The Skeena River is British Columbia’s third largest Pacific watershed, draining more than 54,000 km2 in BC's northwest. At its mouth, the Skeena River drains into the Pacific Ocean near Port Edward, where it forms one of the province’s major river estuaries.
Although estuarine habitats represent only a small proportion of BC’s landmass, their location at the interface between aquatic and terrestrial habitats results in their having disproportionate importance to ecosystem processes. Estuarine salt marsh and eelgrass beds, for instance, provide key habitats for migrating juvenile salmon as they make the transition from fresh to saltwater habitats and for the juvenile stage of many commercially harvested ocean fish. Salt marsh environments further support migrating waterfowl and shorebirds. Estuarine environments may also play an important role as carbon sinks, storing so-called “blue-carbon” as a buffer against a changing climate.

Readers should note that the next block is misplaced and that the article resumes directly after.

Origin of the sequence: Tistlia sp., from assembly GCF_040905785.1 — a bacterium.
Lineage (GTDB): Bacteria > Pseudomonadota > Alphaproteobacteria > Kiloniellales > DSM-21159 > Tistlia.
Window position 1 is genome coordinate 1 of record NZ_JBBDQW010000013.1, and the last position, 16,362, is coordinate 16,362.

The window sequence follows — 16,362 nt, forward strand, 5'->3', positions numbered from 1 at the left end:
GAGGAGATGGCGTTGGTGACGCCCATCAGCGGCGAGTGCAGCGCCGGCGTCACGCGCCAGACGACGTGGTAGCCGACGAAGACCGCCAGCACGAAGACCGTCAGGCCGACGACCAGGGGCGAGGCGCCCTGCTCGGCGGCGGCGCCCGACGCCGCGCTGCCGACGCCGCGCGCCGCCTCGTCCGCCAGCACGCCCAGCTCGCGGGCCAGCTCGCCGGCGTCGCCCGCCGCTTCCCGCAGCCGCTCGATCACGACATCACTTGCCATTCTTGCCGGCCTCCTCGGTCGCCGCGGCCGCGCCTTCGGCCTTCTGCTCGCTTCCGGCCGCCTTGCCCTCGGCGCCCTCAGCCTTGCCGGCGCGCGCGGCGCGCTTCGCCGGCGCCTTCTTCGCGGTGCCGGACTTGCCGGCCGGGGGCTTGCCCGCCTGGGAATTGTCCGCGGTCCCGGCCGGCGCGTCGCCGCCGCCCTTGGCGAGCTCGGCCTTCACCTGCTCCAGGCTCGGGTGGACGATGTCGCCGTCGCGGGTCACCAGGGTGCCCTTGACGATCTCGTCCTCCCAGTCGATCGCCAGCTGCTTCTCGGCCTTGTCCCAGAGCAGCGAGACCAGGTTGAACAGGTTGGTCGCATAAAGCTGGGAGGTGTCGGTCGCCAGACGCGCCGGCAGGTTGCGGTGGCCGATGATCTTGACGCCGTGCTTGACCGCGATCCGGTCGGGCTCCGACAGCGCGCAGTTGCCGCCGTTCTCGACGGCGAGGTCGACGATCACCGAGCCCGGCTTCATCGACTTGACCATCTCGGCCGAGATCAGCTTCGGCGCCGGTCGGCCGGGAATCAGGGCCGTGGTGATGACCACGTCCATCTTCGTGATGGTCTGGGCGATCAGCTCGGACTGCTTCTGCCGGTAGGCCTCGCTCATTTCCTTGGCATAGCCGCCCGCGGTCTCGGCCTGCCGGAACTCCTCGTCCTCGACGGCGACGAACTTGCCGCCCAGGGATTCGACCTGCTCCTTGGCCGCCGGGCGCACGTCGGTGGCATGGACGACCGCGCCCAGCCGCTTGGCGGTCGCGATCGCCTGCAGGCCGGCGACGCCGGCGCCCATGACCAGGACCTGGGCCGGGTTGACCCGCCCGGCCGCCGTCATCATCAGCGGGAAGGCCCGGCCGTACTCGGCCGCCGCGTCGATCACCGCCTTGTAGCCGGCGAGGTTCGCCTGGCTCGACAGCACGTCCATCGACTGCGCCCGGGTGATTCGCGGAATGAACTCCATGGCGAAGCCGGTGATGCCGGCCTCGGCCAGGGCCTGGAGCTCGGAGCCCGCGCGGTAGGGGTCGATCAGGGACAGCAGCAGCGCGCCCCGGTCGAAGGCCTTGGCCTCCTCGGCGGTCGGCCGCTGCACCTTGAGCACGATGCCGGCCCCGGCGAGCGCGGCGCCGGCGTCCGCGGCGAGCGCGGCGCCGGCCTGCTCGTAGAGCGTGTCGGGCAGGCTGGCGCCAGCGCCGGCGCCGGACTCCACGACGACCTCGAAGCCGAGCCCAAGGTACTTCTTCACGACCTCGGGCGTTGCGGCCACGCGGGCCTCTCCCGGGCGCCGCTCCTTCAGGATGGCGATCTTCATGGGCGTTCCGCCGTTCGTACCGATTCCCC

Our research is now examining the status of salt marsh communities in the Inverness Passage, near Cassiar Cannery at Port Edward. Key measurements being taken in the Skeena River estuary include assessments of the productivity and biodiversity of salt marsh communities. Associated environmental parameters being measured within the salt marsh at Cassiar Cannery include elevation, salinity, and soil organic matter content. These studies will provide a better understanding of ecosystem function along the Skeena River estuary and a baseline against which future changes can be assessed.